The next publication to arrive was NOON: An anthology of short poems (Isobar Press), a collection from the journal of the same name, covering the period 2004 to 2017. From 2004 to 2009 NOON was a print-only journal, before migrating to the web in 2014. ‘Short poem’, by the way, is anything up to 14 lines, so yes, haiku, but other types of work as well.

In his Introduction, editor (of both the anthology and the journal) Philip Rowland says, that, even online, having one poem per page means “each poem [has] the space to ‘breathe’; [but] the poem must also, so to speak, warrant the page”.

In this way the journal’s format has helped open the question: how much can these poems of very few words do, individually and collectively? The challenge is one
of concision – but also connection, for each issue is meant to form a sequence of poems, short enough to be read at a single sitting.

Likewise, the arrangement of poems in this anthology has been a crucial consideration: they have been carefully juxtaposed throughout. Thus it is not simply a ‘best-of’ collection, but rather a new configuration of selected poems – a retrospective special issue, effectively. Given the scarcity of the print issues and the ‘virtual’ form of the later ones, the general aim has been to provide a representative sample of poems from the journal in a more readily available book, offering, it is hoped, a distinctive and wide-ranging selection of contemporary short poetry.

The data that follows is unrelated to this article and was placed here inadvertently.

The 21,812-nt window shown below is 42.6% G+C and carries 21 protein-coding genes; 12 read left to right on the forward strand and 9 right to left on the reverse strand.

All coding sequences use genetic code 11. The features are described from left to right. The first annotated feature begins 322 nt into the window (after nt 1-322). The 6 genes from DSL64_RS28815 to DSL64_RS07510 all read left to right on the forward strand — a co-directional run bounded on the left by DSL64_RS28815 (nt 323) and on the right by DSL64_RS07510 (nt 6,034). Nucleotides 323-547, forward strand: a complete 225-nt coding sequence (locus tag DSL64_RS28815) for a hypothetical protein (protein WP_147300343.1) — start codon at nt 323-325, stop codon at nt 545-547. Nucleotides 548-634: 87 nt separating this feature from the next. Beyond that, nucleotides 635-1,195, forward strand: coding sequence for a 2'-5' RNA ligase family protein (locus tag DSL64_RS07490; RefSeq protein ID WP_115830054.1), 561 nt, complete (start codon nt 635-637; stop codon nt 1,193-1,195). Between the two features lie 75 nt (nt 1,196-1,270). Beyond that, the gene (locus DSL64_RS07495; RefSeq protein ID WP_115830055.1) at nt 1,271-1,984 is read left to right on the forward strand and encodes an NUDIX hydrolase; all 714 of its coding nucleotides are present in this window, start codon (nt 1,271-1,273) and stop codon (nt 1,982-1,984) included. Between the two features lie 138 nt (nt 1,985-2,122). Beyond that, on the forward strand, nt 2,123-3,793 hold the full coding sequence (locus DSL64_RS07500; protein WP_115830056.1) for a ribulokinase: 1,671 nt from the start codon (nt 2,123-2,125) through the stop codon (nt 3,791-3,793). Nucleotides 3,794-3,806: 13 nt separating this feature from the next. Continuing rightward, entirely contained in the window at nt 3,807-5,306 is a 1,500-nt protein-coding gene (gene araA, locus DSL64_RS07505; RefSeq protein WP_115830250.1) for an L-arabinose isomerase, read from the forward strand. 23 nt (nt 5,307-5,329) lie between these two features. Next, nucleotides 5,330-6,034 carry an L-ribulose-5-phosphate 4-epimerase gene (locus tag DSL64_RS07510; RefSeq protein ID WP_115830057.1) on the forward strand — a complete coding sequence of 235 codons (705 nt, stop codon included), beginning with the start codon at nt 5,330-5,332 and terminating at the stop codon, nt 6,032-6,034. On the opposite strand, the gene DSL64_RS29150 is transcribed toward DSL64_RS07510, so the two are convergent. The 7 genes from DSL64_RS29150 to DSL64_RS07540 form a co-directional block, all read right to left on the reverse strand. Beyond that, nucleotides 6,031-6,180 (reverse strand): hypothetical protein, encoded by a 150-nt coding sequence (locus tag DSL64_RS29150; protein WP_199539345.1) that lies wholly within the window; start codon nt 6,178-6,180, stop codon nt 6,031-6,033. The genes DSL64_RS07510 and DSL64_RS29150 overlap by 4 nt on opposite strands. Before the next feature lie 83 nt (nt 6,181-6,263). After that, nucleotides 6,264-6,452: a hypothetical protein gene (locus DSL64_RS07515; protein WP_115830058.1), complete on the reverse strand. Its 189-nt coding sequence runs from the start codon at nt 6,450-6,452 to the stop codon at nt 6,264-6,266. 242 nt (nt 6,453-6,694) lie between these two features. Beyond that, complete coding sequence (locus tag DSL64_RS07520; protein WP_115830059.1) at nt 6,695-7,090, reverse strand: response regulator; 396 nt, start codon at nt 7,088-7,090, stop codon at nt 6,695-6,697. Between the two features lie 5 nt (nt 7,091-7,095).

The result, Philip says, is a “renga-like chain of over two hundred poems by almost half as many poets”.

The NOON Anthology isn’t without its challenges for a conservative writer like me, but there’s plenty here for even the moderately adventurous reader – including humour.

art school
fixing
the urinal

Helen Buckingham

Read about Marcel Duchamp’s ‘artwork’ Fountain. The Lee Gurga piece below sounds like a snippet from a Billy Collins poem (a compliment, by the way).